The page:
Apply proper rates of nitrogen (and sulfur) to spread out its release through the entire growing season, including some in the fall prior to winter. Apply 0.5-0.7 lb N per 1000 ft2 for every month of active growth with at least 50% as a slow/control release. Two to three applications of a proven slow/control release fertilizer will generally enable season long availability. Apply phosphorus, potassium, and micronutrients based on soil tests done every three to five years. Plant tissue and water testing is also beneficial in some cases.
3. Smart Species Selection. While turfgrass provides many benefits, it should be in balance with other plant types (trees, shrubs, flowers, etc.). Some landscapes may benefit from a reduction of turfgrass square footage. Allow for biodiversity with a mixture of grasses, trees, shrubs, etc. Select plants based on the purpose of the area and choose plants with drought tolerance and high water efficiency. Where practical, use low-maintenance, water-wise plant types in low-use areas.
4. Proactive Pest Control. There’s no denying the importance of chemicals in turf management, but practices need to be as thorough and careful as fertilizer management. There is no “one-size fits all” solution, and any lack of care can lead to many negative ecological impacts. Applicators must adhere to labeled directions, as well as develop other proactive habits including, but not limited to, varying treatments to avoid resistance build-up and integrating cultural and mechanical practices to develop a program that considers pest lifecycles and potential negative externalities.
What About Artificial?
But what about using artificial turf in some situations, such as sports fields? Despite artificial grass being advertised as low maintenance, installation costs are high and studies show the average cost per year for maintaining artificial turf (brushing, cleaning, etc.) is not significantly different than that of natural turfgrass. While artificial turf does reduce water, pesticide, and fertilizer use, it isn’t without environmental costs. Water must be used to clean and cool it. Further, the plastics, rubber, etc. used to create artificial turf are often derived from non-renewable resources and represent a significant environmental concern regarding resource consumption and disposal. Finally, artificial turf also comes with an extreme decrease in the environmental benefits of having natural turfgrass in the landscape.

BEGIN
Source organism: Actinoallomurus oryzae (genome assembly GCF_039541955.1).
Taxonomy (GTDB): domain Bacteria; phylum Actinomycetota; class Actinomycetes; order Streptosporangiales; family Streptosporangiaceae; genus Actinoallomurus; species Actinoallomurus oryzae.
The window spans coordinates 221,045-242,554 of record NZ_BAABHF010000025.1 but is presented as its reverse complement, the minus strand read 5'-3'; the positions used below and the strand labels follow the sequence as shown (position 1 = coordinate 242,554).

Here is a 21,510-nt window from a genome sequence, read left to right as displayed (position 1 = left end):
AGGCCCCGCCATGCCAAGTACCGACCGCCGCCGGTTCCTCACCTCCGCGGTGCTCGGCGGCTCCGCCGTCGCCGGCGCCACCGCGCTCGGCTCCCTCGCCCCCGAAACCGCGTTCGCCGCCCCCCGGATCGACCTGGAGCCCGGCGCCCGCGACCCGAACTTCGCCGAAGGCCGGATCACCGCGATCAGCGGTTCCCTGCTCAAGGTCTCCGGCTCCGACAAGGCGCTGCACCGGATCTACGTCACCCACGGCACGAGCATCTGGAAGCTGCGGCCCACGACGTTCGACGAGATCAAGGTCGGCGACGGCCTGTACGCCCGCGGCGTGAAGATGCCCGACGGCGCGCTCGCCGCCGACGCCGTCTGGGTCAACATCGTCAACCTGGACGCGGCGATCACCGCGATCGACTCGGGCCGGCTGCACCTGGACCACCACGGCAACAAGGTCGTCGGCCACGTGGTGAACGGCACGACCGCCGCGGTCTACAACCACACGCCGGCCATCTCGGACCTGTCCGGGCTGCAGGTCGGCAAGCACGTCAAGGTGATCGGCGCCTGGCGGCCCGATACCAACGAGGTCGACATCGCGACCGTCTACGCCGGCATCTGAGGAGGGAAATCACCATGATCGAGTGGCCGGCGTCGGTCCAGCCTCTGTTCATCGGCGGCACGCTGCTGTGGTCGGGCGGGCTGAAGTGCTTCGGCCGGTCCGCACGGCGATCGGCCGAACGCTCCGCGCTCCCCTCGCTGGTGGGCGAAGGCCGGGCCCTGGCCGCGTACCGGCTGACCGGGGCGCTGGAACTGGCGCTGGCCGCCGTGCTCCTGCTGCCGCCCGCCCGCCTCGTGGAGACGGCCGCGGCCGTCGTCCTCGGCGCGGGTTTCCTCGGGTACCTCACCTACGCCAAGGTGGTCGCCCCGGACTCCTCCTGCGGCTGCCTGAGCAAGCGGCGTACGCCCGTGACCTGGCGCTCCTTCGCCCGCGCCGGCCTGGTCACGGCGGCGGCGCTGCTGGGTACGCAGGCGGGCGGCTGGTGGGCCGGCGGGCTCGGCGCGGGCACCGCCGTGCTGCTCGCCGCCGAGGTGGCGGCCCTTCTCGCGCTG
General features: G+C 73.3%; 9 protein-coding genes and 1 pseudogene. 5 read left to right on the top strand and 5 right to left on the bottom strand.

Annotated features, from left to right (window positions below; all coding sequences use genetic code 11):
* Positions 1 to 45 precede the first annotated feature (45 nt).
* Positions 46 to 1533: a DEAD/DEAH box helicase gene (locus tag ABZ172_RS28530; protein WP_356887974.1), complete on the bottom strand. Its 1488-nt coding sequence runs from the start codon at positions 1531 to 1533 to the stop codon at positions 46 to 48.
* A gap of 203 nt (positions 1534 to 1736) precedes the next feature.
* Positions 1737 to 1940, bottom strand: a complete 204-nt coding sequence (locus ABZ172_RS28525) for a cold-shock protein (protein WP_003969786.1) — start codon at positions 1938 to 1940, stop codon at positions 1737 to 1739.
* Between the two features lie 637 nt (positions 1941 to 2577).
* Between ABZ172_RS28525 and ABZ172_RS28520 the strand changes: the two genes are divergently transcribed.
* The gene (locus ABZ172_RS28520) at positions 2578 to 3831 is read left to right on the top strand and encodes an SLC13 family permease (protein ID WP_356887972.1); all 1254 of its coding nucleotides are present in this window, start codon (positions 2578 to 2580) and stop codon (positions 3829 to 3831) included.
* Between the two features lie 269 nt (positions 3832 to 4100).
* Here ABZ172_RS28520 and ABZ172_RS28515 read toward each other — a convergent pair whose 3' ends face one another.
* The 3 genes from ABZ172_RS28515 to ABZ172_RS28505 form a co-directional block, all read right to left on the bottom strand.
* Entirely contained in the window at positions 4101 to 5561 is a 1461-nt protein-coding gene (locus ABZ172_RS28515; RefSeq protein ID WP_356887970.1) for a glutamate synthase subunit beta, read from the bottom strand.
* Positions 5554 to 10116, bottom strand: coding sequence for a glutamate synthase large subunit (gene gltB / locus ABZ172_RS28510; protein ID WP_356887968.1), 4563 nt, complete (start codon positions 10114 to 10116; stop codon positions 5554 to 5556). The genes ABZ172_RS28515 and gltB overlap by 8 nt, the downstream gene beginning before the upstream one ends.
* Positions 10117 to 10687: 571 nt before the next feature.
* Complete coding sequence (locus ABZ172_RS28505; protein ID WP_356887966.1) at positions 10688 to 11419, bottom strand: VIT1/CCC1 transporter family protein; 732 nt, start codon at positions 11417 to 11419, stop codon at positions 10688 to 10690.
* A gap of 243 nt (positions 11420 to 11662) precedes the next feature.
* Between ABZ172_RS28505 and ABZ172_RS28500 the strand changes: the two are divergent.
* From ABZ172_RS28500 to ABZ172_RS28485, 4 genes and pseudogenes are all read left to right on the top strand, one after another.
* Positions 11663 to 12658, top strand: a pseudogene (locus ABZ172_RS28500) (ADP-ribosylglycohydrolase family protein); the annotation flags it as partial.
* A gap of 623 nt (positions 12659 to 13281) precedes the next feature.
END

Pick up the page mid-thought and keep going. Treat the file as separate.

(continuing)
There is no denying turfgrass is important environmentally, socially, and economically. Turfgrass is iconic in the U.S., but it also serves vital roles. It deserves proper management, not elimination.
Dr. Hopkins is a professor in Plant & Wildlife Sciences at Brigham Young University. He has been a Certified Professional Soil Scientist with the Soil Science Society of America since 1992.
Maughan holds a BS in Landscape Management from Brigham Young University, where his studies emphasized turfgrass and soil management in the urban environment. He is currently a graduate student at Utah State University pursuing an MS in Plant Science. His research focuses on control methods of invasive annual grasses in the Wasatch Mountain Range and surrounding areas.